Most recently, the first of a series of hearings titled “California Enterprise Zone: A Review and Analysis” was held in Sacramento by the Assembly Committee on Jobs, Economic Development, and the Economy, where representatives from low income and women’s advocacy groups called for tighter regulation of the zones so that they benefit low and middle income residents.
“I haven’t found any way that the city can do what the state failed to do, that is, link tax benefits to actual social benefits,” said Berkeley Councilmember Kriss Worthington. “The goal should not be to hire just anybody, it should be to help job creation and to revive the local economy. The way state law currently exists, you don’t have to do these things to get tax credits. Today, you can get as much tax credit for hiring a wealthy executive as you would for hiring four low income laborers. It doesn’t prioritize social equity issues.”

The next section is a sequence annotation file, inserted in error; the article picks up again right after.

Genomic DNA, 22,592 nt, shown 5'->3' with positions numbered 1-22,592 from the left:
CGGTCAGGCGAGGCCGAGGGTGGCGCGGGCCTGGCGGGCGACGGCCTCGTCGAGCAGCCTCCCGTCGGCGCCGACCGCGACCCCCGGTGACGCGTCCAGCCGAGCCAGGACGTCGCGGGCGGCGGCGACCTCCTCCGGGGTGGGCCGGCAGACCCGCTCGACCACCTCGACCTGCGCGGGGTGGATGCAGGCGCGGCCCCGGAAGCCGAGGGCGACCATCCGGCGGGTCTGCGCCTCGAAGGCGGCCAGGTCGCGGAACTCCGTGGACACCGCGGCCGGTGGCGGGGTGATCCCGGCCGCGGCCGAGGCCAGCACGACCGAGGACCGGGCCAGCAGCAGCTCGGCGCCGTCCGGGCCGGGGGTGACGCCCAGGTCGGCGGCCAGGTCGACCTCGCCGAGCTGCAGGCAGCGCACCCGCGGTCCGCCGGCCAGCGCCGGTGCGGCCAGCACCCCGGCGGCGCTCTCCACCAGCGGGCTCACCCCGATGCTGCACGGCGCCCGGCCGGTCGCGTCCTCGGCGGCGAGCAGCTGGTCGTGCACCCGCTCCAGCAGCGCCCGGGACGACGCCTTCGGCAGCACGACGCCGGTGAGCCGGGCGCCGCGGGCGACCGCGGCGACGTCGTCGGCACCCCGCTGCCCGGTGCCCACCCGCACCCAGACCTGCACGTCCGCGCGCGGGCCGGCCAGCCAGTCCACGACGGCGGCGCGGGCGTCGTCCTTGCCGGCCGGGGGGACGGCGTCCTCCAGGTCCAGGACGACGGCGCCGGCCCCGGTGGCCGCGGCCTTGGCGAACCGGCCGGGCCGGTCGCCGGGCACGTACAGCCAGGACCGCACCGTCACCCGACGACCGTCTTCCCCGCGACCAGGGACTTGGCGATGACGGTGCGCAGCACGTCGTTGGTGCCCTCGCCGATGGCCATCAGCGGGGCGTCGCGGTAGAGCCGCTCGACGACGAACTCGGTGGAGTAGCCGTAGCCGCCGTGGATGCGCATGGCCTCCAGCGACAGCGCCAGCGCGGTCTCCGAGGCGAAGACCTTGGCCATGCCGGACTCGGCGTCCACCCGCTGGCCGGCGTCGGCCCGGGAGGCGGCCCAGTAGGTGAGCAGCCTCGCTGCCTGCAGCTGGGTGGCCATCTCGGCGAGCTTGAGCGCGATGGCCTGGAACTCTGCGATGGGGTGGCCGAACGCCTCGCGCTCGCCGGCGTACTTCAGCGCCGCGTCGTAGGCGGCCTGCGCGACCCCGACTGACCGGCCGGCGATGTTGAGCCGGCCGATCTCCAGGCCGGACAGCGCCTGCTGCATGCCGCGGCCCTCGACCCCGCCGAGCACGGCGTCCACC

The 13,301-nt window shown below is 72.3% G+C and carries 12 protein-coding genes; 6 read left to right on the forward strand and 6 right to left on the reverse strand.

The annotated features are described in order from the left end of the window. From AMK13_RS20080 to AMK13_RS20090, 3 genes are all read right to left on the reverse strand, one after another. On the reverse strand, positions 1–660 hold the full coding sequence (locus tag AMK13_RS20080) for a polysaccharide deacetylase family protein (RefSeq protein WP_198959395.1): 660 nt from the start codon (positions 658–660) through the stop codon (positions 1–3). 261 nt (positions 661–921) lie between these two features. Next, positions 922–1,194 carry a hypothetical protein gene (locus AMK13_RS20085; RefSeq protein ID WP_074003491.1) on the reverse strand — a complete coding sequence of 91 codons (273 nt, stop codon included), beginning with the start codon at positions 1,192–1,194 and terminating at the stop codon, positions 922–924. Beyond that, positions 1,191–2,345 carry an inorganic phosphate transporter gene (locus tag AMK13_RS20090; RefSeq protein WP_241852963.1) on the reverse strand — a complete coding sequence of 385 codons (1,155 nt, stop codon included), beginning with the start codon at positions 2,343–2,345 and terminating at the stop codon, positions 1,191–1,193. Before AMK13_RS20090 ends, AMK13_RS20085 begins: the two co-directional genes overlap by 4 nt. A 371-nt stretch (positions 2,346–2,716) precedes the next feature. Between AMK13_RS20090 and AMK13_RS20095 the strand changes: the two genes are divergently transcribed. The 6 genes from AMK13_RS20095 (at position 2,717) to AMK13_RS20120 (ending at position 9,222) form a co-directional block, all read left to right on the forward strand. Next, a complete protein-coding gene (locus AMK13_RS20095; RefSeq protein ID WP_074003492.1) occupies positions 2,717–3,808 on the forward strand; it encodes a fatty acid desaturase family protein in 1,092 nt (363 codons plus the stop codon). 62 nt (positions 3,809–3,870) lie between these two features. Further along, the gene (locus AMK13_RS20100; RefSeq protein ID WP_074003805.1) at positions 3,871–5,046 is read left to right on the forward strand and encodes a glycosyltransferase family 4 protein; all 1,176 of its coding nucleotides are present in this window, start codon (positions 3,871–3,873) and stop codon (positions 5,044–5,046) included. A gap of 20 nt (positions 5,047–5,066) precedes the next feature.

The reports criticizing Enterprise Zones are also a matter of concern for another Councilmember—Jesse Arreguin, who said he wasn’t sure if the city could legally do something to mandate that companies hire low income workers to get incentives.
“I guess we’ll have to wait and see what happens at the state level,” he said.
Worthington said that most labor groups would like the hiring credits to help workers who are disadvantaged or poverty-stricken—economic conditions that prompted the creation of the program.
Councilmember Darryl Moore, in whose district the Bayer facility is located, called the new enterprise zone in Berkeley “a great asset for the city,” at the meeting.
Councilmember Linda Maio stressed that although most people in the city were unaware of the weight of the council’s decision, the Enterprise Zone was important for the economic vitality of the city.
Caplan said he was aware of the controversies surrounding Enterprise Zones.